By Dr. Paul Gould

The ancient philosophers thought the human impulse to seek understanding begins in wonder. We look at the world before us and it stirs within us a desire to know: first the truth about the moon, or stars, or humans, or ants, and second, we begin to wonder about the meaning behind it all, and the source of it all. Wonder is a distinctly human capacity, it is the “hallmark of our species and the central feature of the human spirit.” [1] The Biblical scholar William Brown colorfully describes humans as Homo admirans, “wondering humans” who have, in addition to X and Y chromosomes, “what could be called the ‘Why’ chromosome that determines our humanity.” [2]

This capacity for wonder, I believe, is part of our God-given longing to know the truth about God, the world, and the self. It is the emotion that stirs us to walk the path of reason in pursuit of truth. Many of us, no doubt, are university professors because of this call of wonder. We love and long for knowledge—not as something that merely brings some non-cognitive benefit, but as something intrinsically worthwhile.

For many today, unfortunately, this sense of wonder has been muted. In a digital age, many are one-step removed from reality, mediating their existence through a pixelated screen. We no longer see the world as it is and so we are not moved by it either. This unfortunate state of affairs brings unique challenges for us as educators. To be sure, the challenge of capturing our student’s attention is real. But a general loss of wonder leads to an even more devastating consequence. As William Brown alarmingly states, “If we lose our sense of wonder, we consign ourselves and the world to destruction.” [3] In failing to see people and things in their proper light—as gift—we begin to see them as commodities to be used and exploited. In our failure to wonder, “we lose the world and ourselves.” [4]

As university professors, we are well positioned to play a role in awakening wonder in others. In this post, I will unpack the nature of wonder. In the next, I’ll explore how we can be purveyors of wonder as university professors.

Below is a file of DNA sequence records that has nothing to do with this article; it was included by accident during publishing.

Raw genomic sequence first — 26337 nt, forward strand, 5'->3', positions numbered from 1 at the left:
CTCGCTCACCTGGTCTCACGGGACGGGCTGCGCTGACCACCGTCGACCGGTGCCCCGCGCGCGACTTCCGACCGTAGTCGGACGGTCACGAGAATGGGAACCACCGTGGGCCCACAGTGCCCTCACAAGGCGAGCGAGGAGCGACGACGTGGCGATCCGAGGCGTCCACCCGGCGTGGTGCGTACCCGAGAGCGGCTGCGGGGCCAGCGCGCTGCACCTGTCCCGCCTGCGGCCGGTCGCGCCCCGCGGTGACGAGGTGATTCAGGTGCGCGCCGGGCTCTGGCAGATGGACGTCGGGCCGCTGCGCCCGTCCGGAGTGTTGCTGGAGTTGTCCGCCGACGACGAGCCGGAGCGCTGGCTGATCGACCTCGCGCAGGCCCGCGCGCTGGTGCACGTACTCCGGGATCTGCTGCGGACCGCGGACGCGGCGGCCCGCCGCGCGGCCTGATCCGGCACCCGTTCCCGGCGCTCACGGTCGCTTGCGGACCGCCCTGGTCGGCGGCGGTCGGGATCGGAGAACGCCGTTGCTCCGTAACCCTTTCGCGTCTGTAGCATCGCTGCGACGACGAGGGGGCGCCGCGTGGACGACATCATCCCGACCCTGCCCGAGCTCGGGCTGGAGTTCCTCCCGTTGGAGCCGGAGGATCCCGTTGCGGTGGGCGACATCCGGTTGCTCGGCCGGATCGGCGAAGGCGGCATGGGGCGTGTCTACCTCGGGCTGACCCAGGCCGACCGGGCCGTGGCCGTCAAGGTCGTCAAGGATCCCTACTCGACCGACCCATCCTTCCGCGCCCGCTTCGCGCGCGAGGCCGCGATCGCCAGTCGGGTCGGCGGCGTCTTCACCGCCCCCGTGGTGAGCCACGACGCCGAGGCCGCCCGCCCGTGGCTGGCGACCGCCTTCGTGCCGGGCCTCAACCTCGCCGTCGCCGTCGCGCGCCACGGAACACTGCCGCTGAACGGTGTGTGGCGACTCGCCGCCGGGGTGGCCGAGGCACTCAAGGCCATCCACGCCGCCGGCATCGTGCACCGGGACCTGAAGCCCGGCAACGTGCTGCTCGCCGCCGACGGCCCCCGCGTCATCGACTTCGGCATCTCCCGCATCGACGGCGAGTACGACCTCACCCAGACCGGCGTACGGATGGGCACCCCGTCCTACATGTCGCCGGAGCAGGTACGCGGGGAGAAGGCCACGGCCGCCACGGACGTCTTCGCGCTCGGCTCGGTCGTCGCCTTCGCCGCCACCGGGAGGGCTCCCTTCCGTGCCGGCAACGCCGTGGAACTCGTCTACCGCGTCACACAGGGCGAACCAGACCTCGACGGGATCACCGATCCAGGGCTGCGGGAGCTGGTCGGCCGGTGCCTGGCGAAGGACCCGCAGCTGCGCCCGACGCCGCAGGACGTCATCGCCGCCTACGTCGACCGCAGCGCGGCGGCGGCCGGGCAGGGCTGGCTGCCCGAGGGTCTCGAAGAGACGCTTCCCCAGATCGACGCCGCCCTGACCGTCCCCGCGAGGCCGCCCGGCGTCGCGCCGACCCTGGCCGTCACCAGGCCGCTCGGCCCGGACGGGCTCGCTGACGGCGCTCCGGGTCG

Brown, building on the classic work on wonder by Sam Keen, identifies three kinds of wonder. [5] First, there is ontological wonder. This first wonder marvels at the most basic fact of human existence: why do we exist at all? Why is there something rather than nothing? Second, there is sensational wonder. This wonder is the emotion of awe experienced when confronted with a panoramic vista or the sublimity of a sun setting over the ocean. It is also the kind of wonder Hollywood works so hard to generate, with ever-increasing frenzy, in many of their action and adventure films. Finally, there is mundane wonder. The many daily signposts of the divine found in a heartfelt conversation with a friend or spouse, the laughter of a child, and the beauty and sense of peace evoked in a well-designed urban park. Wonder helps us see things in their proper light. Wonder invites enchantment, or re-enchantment, to our weary and disenchanted souls. As Brown summarizes, “Wonder is the familiar becoming new and fresh and downright strange.” [6]  Importantly, at its root, wonder is relational because “it is all about encounter.” [7] Wonder forces us to encounter another—a thing or person—and to truly see and understand. And when we truly see and understand, we are ultimately lead to worship the God behind it all.

This understanding of wonder has profound implications for us as university professors. In my next post, I’ll unpack those implications.

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[1] Melvin Konner, The Tangled Wing: Biological Constraints on the Human Spirit, 2nd ed. (New York: Henry Holt, 2002), 488; cited in William Brown, Sacred Sense (Grand Rapids, MI: Eerdmans, 2015), 3. 

[2] Brown, Sacred Sense, 3–4. 

[3] Ibid., 4. 

[4] Ibid., 157.

[5] This paragraph is a summary of Brown’s discussion in Sacred Sense, 7. See also Sam Keen, Apology for Wonder (New York: Harper & Row, 1969).

[6] Brown, Sacred Sense, 7.

[7] Ibid.